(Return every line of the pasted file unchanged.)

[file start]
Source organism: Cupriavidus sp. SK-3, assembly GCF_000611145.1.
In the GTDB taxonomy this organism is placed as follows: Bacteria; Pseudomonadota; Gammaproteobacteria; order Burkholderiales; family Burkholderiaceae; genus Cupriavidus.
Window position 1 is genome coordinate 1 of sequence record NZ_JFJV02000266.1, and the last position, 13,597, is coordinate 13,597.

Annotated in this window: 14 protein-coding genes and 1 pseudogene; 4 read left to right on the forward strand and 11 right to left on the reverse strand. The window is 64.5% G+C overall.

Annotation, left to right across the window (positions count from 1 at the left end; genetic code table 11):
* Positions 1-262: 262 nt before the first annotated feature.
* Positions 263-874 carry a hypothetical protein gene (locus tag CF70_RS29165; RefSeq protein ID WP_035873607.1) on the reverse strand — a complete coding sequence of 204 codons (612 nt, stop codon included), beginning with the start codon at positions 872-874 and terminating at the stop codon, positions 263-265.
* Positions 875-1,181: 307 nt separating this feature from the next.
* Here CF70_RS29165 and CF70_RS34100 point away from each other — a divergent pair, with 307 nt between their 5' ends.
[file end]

Source organism: Cupriavidus sp. SK-3, assembly GCF_000611145.1.
In the GTDB taxonomy this organism is placed as follows: Bacteria; Pseudomonadota; Gammaproteobacteria; order Burkholderiales; family Burkholderiaceae; genus Cupriavidus.
Window position 1 is genome coordinate 1 of sequence record NZ_JFJV02000266.1, and the last position, 13,597, is coordinate 13,597.

Annotated in this window: 14 protein-coding genes and 1 pseudogene; 4 read left to right on the forward strand and 11 right to left on the reverse strand. The window is 64.5% G+C overall.

Annotation, left to right across the window (positions count from 1 at the left end; genetic code table 11):
* Positions 1-262: 262 nt before the first annotated feature.
* Positions 263-874 carry a hypothetical protein gene (locus tag CF70_RS29165; RefSeq protein ID WP_035873607.1) on the reverse strand — a complete coding sequence of 204 codons (612 nt, stop codon included), beginning with the start codon at positions 872-874 and terminating at the stop codon, positions 263-265.
* Positions 875-1,181: 307 nt separating this feature from the next.
* Here CF70_RS29165 and CF70_RS34100 point away from each other — a divergent pair, with 307 nt between their 5' ends.